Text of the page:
Welcome to Rio Rancho, New Mexico
The 76th Anniversary of the NSS is being celebrated in June, not July, of 2017, just beyond and west of the Rio Grande, with the awesome Sandia Mountains (and a watermelon-shade at sunset) rising >10,600 feet to the east above the high desert floor. Rio Rancho, home of the Santa Ana Star Center, is our location for the 2017 NSS Convention. It is a thriving community, the third largest in the state with a population of over 90,000, and lies just north of New Mexico’s largest city, Albuquerque.
At first, we thought that we could welcome cavers with a hot-air balloon, but that would be too expected. Instead, following an official speech or two, as the sun rises over the Sandia Mountains early on Monday morning, June 19, our 2017 NSS Convention will open with an astonishing blessing and offering by Zia Pueblo members. The Pueblo’s talented Toya family will present an incredible Eagle Dance accompanied by drum, flutes and chanting—an experience many New Mexicans have never observed.
2017 - Red or Green
Our theme, Red or Green 2017, besides rhyming, is likely going to cause bewilderment. Red or Green? is New Mexico’s official state question. Whenever we walk into a New Mexican restaurant, we are asked this question. It refers to which taste of New Mexico chile a customer prefers. We figured cavers coming to New Mexico should be prepared. If the customer doesn’t know the answer, he or she can answer, “Christmas,” which is both flavors of chile. However, the best tactic is to ask which is hottest or mildest for the day.
30 Years since the Tularosa Convention
A vigorous generation of cavers has been eager to pursue another convention on our home territory. New Mexico caving country contains not only the tremendous limestone caves of the Guadalupe Mountains that many are familiar with. Other extraordinary caves and karst display rare, diverse qualities in character that we hope to share with cavers from near and far. In bygone years, guest cavers from the former Soviet Union, Italy, France and South Africa have seen our world-class lava tubes and ice caves in El Malpais National Monument and shared caver goodwill in our gypsum wonders.
A shelter alcove at El Morro National Monument exhibits early graffiti, a 1605 signature of Don Juan Oñate, who escorted the first Spanish settlers to our state. We anxiously await the opportunity to present cavers the array of New Mexico’s cave and karst qualities as well as its natural history.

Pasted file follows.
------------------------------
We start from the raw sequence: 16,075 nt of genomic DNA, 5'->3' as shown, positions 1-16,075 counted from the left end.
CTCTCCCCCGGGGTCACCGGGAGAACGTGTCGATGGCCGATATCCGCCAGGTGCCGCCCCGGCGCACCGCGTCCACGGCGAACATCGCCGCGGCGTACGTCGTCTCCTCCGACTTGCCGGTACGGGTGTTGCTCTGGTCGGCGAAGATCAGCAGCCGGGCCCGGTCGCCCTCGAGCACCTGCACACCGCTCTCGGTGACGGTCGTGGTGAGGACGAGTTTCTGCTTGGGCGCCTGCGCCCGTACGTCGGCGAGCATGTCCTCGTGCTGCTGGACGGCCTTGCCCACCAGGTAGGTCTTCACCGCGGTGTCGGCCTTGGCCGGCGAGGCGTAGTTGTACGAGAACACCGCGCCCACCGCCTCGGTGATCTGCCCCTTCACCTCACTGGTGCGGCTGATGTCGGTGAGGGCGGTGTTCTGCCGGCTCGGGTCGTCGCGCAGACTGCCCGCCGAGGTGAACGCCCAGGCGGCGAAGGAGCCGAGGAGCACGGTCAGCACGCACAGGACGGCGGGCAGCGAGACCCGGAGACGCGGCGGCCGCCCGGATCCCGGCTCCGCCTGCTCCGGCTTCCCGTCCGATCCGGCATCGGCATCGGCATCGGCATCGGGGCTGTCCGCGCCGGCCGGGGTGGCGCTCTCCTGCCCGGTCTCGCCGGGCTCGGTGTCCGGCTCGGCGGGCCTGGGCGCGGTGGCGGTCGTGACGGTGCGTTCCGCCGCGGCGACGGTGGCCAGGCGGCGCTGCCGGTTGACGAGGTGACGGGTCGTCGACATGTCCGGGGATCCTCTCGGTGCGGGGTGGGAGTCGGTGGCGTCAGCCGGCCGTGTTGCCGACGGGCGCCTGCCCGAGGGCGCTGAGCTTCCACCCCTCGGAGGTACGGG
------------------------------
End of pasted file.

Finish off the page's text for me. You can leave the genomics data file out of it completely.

After investigating needs and requirements for a convention, the Sandia Grotto narrowed its sites to a terrific space at the Santa Ana Star Center in Rio Rancho. Members of the Southwestern Region joined us in a partnership to host this 2017 New Mexico NSS Convention.
A Passport Won’t Be Required
Some folks don’t recognize New Mexico as being one of the 50 states. They think they need a passport to visit or an airmail stamp on a letter. It was one of the last in our country to become a state in 1912, just a few months before Arizona. Some citizens of the U.S. either don’t know their geography or U.S. history or may not listen when we say, “New Mexico.” The Mexican border is about 300 miles south of Albuquerque with many illustrious New Mexican towns and ghost towns surrounding us. We hope cavers will explore many of these intriguing spots along their journeys to and from the 2017 New Mexico NSS Convention.
Therefore, we hope to give you a Passport to New Mexico when you arrive in order to join us for a rare opportunity to find the lost state and travel between worlds. Only in New Mexico can people journey from ancient cities lost in time to a bustling spaceport, from white sands to badlands, from traditions rooted in the past to technologies geared to the future. Visitors don’t want to miss a chance to stamp their passport to adventure.
- BEWARE of the Sun. SAVE your SKIN. Bring shade that can be staked down secure of summer breezes.
- Stay inside or up in the forest during the day – it will be too hot to be hanging around camp.
- Summer temperatures cool off by 6 p.m. with temperatures dropping as much as 30°.
- The air is dry, not humid.
- If you are out in the sun during the day, wear a wide-brimmed hat, use minimally SPF 30 sunscreen and apply often, and wear light clothing that covers the skin. Avoid consuming too much alcohol in the sun; instead, Drink LOTS of WATER.
- Bring a hammer or mallet and use heavy-duty tent stakes or screwdrivers to secure tents. DO NOT forget to stake your tent in place.
- Be aware of crawly critters – this is the desert.
- Lastly, listen for the pleasurable sound of howling coyotes off in the foothills.